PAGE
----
Alberto Fischerman

Scen.: Alberto Fischerman. F.: Juan Carlos Desanzo. M.: Oscar Souto. Mus.: Roberto Lar. Int.: Luis Barrón, Leonor Galindo, Gioia Fiorentino, Néstor Davio, Clao Villanueva, Jorge Cedrón, Edgardo Lusi, Roberto Mosca, Cristina Plate, Marta Campana. Prod.: Top Level. 35mm. D.: 84’. Bn.

T. it.: Italian title. T. int.: International title. T. alt.: Alternative title. Sog.: Story. Scen.: Screenplay. F.: Cinematography. M.: Editing. Scgf.: Set Design. Mus.: Music. Int.: Cast. Prod.: Production Company. L.: Length. D.: Running Time. f/s: Frames per second. Bn.: Black e White. Col.: Color. Da: Print source

Film Notes

Even in the effervescent creative atmosphere of mid-1960s Buenos Aires, Fischerman’s first film struck a discordant note: improvisation, bits of poor musical comedy, literary allusions… Rejecting the ‘fine finishing’ of films aspiring to ‘quality’ as well as the alibis of militant cinema, Fischerman’s movie seemed closer to alternative contemporary European film, midway between Skolimowski and Carmelo Bene, with whom the director certainly was not familiar.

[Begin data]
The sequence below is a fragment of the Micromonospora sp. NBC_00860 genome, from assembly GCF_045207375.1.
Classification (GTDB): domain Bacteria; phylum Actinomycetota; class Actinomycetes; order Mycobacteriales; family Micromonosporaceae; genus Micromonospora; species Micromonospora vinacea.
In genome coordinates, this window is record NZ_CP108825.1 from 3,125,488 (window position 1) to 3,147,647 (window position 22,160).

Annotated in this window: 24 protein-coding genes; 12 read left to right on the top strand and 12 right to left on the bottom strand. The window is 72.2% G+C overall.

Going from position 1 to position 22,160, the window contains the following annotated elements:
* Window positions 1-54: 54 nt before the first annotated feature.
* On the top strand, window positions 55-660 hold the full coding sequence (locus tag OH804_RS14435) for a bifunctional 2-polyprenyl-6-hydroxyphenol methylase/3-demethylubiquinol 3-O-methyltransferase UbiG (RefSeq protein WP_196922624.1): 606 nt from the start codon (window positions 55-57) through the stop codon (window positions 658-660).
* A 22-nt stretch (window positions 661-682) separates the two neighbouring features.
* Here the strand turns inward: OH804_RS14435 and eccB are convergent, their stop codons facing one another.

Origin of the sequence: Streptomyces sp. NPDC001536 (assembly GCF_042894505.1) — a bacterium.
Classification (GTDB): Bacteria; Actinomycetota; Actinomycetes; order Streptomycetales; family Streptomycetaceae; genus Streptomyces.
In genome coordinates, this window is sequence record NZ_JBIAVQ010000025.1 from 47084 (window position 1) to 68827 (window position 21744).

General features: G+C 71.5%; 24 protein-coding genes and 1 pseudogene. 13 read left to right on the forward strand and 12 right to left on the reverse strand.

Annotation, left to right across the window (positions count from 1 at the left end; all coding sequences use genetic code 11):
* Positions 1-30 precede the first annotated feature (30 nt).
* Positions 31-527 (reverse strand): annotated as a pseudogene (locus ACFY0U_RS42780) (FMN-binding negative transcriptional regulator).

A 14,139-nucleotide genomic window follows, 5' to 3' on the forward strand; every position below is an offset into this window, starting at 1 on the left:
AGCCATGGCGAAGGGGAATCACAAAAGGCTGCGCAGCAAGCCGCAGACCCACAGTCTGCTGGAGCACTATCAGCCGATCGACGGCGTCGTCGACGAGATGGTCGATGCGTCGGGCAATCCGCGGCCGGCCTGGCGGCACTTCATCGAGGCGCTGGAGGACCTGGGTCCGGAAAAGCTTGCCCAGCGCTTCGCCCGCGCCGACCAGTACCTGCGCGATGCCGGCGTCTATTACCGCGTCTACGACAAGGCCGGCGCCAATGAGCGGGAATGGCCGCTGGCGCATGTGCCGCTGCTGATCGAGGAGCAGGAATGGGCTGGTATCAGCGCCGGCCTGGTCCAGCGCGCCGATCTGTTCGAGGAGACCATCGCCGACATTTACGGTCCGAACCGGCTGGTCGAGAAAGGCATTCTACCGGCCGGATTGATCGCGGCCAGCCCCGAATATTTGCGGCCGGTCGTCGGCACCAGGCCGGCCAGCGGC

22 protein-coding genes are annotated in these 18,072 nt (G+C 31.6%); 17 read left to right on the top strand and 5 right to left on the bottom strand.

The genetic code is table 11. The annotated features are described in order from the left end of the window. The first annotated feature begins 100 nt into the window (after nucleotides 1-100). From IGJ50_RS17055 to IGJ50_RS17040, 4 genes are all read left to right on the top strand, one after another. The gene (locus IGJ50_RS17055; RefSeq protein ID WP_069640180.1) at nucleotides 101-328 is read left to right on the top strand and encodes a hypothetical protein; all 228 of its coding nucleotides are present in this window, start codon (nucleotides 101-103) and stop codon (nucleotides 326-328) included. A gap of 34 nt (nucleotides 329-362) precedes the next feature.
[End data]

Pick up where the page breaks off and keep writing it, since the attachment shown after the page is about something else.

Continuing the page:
“The most open, innovative and insolent film of Argentine cinema” (Alberto Tabbia) is based on The Tempest, but here Prospero’s island is the abandoned studios of Lumiton, a leading production company in the 1930s and 40s. Overrun by the ‘good’ Players having fun on the set while the ‘bad’ Fallen Angels up in the attic wait for the right moment to reconquer the terrain, the fight between beings of light and darkness transcends the Shakespearean theme in a playful game that the suffering and violence of Argentine history weighed down with a heavier interpretation, the eternal struggle for power between the center and periphery.
An isolated work at the time that would later generate a cult following, according to film critic David Oubiña The Players vs. ángeles caídos paved the way for underground films of the following years. Later on independent cinema of the 1990s and, to a further extent, the new century, recognized it as a pivotal work, breathing fresh air and freedom into Argentine film.

Da: Fernando Martín Peña per concessione di Ruth Fischerman